In 1983, Jiminy Cricket made an appearance in the animated short, Mickey's Christmas Carol. This lobby card is from a set, which I also purchased from the Comic Castle in Fullerton.
That same year, both Disneyland and Tokyo Disneyland opened their own Pinocchio-themed dark rides.
These attractions will have to be the subject of another post at another time, but for now, here are some photos of the attraction facades.
Tokyo (opened April 15, 1983):
Anaheim (opened May 25, 1983):
I took the shot above, three days after the opening of the attraction in Anaheim. The figure of Pinocchio above the entrance was not added until many years later.
And here's the attraction at Disneyland Paris, which opened along with that park, in 1992:
Also in 1992, Pinocchio had it's last theatrical re-release. These posters were hanging in the foyer of the El Capitan Theater, in Hollywood.
Pinocchio was released on VHS (and Betamax) for the very first time in 1985, at a cost of $79.95. It was released again the following year, at a reduced price of $29.95.
The film was released on DVD for the first time in 1999, for it's upcoming 60th anniversary (in 2000).
In 2002, McDonald's Happy Meals included figures from a wide selection of Disney characters. There were 100 different characters available altogether, including Pinocchio, Jiminy Cricket, Geppetto, and the Blue Fairy.
The 2002 McDonald's promotion was a tie-in with Walt Disney World's "100 Years of Magic" celebration, which was a celebration of what would have been Walt Disney's 100th birthday. (His 100th birthday would have actually been in 2001.)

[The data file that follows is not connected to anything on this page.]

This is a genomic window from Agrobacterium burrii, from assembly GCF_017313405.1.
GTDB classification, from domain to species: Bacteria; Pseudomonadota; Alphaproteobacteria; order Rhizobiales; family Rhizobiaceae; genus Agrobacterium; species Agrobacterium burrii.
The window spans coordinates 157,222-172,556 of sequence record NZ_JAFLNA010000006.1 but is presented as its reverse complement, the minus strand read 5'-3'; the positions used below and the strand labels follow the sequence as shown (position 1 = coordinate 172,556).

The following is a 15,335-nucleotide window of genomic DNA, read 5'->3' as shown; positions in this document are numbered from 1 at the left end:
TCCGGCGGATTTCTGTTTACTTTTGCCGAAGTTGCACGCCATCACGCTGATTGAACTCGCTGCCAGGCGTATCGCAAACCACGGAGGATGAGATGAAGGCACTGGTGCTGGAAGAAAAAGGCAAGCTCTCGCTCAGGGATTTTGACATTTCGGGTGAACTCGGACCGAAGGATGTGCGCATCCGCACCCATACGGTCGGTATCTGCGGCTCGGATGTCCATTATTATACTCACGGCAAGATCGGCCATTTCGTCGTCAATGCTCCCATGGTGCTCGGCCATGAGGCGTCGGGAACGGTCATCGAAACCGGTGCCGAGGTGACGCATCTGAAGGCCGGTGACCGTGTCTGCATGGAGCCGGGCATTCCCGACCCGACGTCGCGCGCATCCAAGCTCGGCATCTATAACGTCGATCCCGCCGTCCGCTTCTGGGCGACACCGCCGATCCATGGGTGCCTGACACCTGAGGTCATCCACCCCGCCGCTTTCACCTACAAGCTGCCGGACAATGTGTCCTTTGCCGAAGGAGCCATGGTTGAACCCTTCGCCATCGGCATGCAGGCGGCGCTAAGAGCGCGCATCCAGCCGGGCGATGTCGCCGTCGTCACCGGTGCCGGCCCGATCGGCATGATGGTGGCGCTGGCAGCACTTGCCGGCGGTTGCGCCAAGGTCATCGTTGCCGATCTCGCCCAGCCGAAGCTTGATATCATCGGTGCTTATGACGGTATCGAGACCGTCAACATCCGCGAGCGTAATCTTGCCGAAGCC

Meanwhile, back over at Disneyland.......for many years, Pinocchio had his own "section" within the old Disneyland parking lot. However, when the lot closed in 1998 (for the construction of Disney's second park in Anaheim), Pinocchio received his very own parking lot. This lot was located just west of Disneyland. The Pinocchio lot remained in that same location (in some form), until the recently-built "Pixar Pals" parking structure replaced it.
Here's one of the signs from the former Pinocchio parking lot.
And here is a card that was given out to guests who parked in the Pinocchio lot, back when it was new. There were also cards for the newly-opened Timon and Simba parking lots.
The cards were created to eliminate confusion for guests, as to which lot they had parked in, and which tram they should catch when leaving the park at the end of their day.
In 2005, some of the original animated scenes from past Main St. Emporium window displays, made a return for Disneyland's 50th anniversary. This particular window contained scenes from Pinocchio, Peter Pan, Snow White, Cinderella, and Sleeping Beauty.
And just for fun, we will end with this image of Grumpy Cat as the Blue Fairy. The artwork was created by digital artist, Eric Proctor (a.k.a. TsaoShin at DeviantArt.com).
****BONUS**** I've scanned the entire Pinocchio Little Golden Book, which I purchased at Disneyland, in 1978. Enjoy!